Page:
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TRUE OR FALSE?

How to find the facts when you encounter Internet rumors

By Dr. Marty Becker

Universal Uclick

If you're online, you've seen them: the social media rumors, emails or blog posts claiming that particular products are hazardous to a pet's health. Whether we're talking foods, treats, cleaning products or pharmaceuticals, there are likely stories floating around that one or another of them causes illness or death.

They sound alarming. But are they true? The Internet is wonderful, but not everything you read on it is fair or even factual. Heck, I read things about myself on the Internet all the time that aren't true.

How can you know if what you're reading is accurate? We have some advice and sources that will help you separate fact from fiction. So forget the panic: Here are five ways to avoid the spin and get the real skinny.

-- Go to the source. By law, drug manufacturers must report all potential adverse effects to the Food and Drug Administration. The FDA defines an adverse drug experience as any unfavorable or unintended reaction after a drug is administered, whether or not that reaction is believed to be related to the product and whether or not the drug was given as instructed on the label. You can find adverse drug experience reports for veterinary drugs online at www.fda.gov.

"Each pharmaceutical company is required to conduct a thorough investigation of all adverse events," says my colleague Michael Dryden, professor of veterinary parasitology at Kansas State University College of Veterinary Medicine. "In these investigations, all relevant information is obtained, such as the medical history of the animal, clinical pathology reports, toxicological data for the product, necropsy reports and any other available information. This information is used to help determine the likelihood that a product is linked to the reported event in the patient."

-- Contact the company directly. Most manufacturers provide a toll-free number on their packaging. In fact, food manufacturers are required to provide contact information on the label. Ask what is being done to investigate the situation.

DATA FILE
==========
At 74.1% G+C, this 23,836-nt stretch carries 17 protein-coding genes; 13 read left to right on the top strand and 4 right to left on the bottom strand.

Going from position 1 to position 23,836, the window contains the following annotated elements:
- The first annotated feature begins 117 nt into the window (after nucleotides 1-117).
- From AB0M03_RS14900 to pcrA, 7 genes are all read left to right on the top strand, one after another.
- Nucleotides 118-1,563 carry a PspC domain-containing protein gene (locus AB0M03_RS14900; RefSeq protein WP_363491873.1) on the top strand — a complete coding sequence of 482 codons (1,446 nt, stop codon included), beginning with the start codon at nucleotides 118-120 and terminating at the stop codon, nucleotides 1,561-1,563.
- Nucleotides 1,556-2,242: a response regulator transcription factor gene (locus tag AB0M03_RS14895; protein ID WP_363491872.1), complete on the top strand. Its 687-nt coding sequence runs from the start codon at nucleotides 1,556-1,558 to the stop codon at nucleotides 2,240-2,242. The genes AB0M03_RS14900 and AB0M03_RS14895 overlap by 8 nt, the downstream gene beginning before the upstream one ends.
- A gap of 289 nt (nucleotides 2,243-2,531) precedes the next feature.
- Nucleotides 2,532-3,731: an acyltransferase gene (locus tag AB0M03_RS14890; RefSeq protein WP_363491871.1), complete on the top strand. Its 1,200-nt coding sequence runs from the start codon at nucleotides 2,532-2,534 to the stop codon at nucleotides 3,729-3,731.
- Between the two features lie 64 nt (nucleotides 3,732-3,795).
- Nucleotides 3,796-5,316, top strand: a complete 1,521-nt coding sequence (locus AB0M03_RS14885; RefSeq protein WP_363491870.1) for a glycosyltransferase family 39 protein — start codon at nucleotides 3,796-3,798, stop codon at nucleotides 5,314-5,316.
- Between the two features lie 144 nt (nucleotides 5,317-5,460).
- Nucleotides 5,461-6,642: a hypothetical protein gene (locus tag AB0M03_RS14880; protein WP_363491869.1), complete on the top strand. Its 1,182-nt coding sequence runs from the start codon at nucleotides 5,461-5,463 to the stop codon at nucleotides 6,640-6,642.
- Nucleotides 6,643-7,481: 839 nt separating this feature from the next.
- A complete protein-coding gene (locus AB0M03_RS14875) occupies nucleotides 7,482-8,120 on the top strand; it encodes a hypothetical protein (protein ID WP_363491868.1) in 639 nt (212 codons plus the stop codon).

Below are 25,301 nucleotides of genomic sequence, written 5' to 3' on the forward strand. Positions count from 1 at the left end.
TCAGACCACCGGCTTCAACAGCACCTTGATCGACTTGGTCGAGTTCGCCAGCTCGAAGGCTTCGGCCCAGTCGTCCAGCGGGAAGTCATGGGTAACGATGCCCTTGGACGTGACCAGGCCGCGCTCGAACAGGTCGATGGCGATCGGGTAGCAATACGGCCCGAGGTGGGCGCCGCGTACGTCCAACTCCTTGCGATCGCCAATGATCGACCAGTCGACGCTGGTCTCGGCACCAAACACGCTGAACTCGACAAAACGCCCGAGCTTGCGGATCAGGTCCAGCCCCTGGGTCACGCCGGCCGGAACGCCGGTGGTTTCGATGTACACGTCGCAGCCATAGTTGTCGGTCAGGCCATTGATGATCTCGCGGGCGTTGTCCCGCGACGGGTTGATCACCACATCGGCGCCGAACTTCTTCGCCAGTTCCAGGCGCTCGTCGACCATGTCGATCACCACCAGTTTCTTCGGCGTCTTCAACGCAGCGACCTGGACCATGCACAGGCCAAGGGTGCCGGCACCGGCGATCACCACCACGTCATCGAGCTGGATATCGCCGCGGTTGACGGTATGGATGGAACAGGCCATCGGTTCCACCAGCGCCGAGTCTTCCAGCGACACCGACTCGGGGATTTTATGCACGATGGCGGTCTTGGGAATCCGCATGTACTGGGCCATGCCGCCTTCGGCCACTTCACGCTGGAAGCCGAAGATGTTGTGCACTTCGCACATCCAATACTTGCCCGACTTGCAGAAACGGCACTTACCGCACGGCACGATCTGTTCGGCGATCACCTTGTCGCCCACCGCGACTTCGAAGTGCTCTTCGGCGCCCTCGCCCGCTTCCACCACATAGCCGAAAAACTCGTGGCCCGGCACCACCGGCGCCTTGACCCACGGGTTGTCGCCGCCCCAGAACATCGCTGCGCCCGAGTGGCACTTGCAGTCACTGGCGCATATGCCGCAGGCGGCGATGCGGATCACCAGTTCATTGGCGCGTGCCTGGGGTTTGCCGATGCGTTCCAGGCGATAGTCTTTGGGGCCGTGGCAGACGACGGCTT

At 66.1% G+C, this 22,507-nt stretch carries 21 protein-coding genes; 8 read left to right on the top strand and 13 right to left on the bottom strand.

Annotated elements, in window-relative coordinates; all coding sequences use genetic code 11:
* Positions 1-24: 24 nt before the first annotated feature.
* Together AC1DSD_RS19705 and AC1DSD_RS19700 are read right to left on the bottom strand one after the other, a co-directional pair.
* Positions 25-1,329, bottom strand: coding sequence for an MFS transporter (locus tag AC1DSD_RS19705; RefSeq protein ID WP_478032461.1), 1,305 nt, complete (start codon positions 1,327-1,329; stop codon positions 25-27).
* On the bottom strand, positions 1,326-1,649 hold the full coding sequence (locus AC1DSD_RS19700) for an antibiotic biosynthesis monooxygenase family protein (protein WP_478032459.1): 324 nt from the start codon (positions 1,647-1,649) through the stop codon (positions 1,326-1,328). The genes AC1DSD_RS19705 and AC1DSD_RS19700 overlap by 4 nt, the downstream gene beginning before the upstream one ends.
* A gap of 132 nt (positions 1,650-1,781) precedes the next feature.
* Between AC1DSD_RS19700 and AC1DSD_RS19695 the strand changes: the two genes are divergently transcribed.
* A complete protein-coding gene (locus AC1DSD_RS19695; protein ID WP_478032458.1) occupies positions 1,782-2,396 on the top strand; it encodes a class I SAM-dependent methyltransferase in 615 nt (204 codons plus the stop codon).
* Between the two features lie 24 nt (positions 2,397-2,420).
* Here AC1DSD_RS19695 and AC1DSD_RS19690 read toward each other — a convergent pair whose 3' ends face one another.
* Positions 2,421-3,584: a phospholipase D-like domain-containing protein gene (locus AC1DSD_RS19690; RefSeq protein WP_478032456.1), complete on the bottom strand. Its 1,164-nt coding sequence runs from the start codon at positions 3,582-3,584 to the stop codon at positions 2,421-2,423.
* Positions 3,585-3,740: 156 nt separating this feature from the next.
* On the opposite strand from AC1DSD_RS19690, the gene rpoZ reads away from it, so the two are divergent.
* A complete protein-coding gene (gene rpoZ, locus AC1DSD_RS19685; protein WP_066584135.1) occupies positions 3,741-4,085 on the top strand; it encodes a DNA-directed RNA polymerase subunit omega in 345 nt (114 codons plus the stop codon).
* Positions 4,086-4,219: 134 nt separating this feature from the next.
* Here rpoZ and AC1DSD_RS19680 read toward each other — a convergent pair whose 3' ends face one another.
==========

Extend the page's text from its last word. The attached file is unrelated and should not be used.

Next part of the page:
-- Go to neutral fact-checking sites. Neutral sites aren't associated with or supported by manufacturers, and their only goal is to seek the truth. You might say that they don't have a dog in this hunt. These independent sites present evidence and facts to verify or debunk all kinds of rumors. They look for confirmation from authoritative sources and list their references. Reputable sites that often address pet-related e-rumors include snopes.com and truthorfiction.com.

-- Don't confuse correlation with causation. In other words, coincidence happens. Here's what my colleague Tony Johnson, DVM, an emergency medicine and critical-care specialist, has to say about that:

"If a dog or cat is diagnosed with an infection or cancer or organ failure, and the owner had used a certain product in the preceding days or weeks, it's human nature to want to associate something new with the outcome. It looks bad, but there's not necessarily any correlation."

For more about how to distinguish between correlation and causation, especially in the context of science and health, take a look at George Mason University's website stats.org, which addresses the subject in a way that's easy to understand.

-- Talk to your veterinarian. Your pets' veterinarian is trained in looking at data and has experience with many different pets and the products made for them. There's no doubt that adverse drug events can occur, especially in pets with underlying health conditions or other unknown causes of sensitivity, and that foods or other products can become contaminated. When you have concerns, your veterinarian is the best person to help you sort out reality from rumor and science from spin.


Q&A

Senior cats prone to

high blood pressure

Q: My cat is 9 years old. At her recent annual exam, her veterinarian suggested checking her blood pressure. I didn't know cats could get high blood pressure. Is it a common problem? -- via Facebook

A: High blood pressure, or hypertension, is the most important cardiovascular disease seen in senior cats, says Clarke E. Atkins, DVM, professor of medicine and cardiology at North Carolina State University College of Veterinary Medicine. He presented a lecture on the topic at the 2014 World Small Animal Veterinary Association conference in Cape Town, South Africa.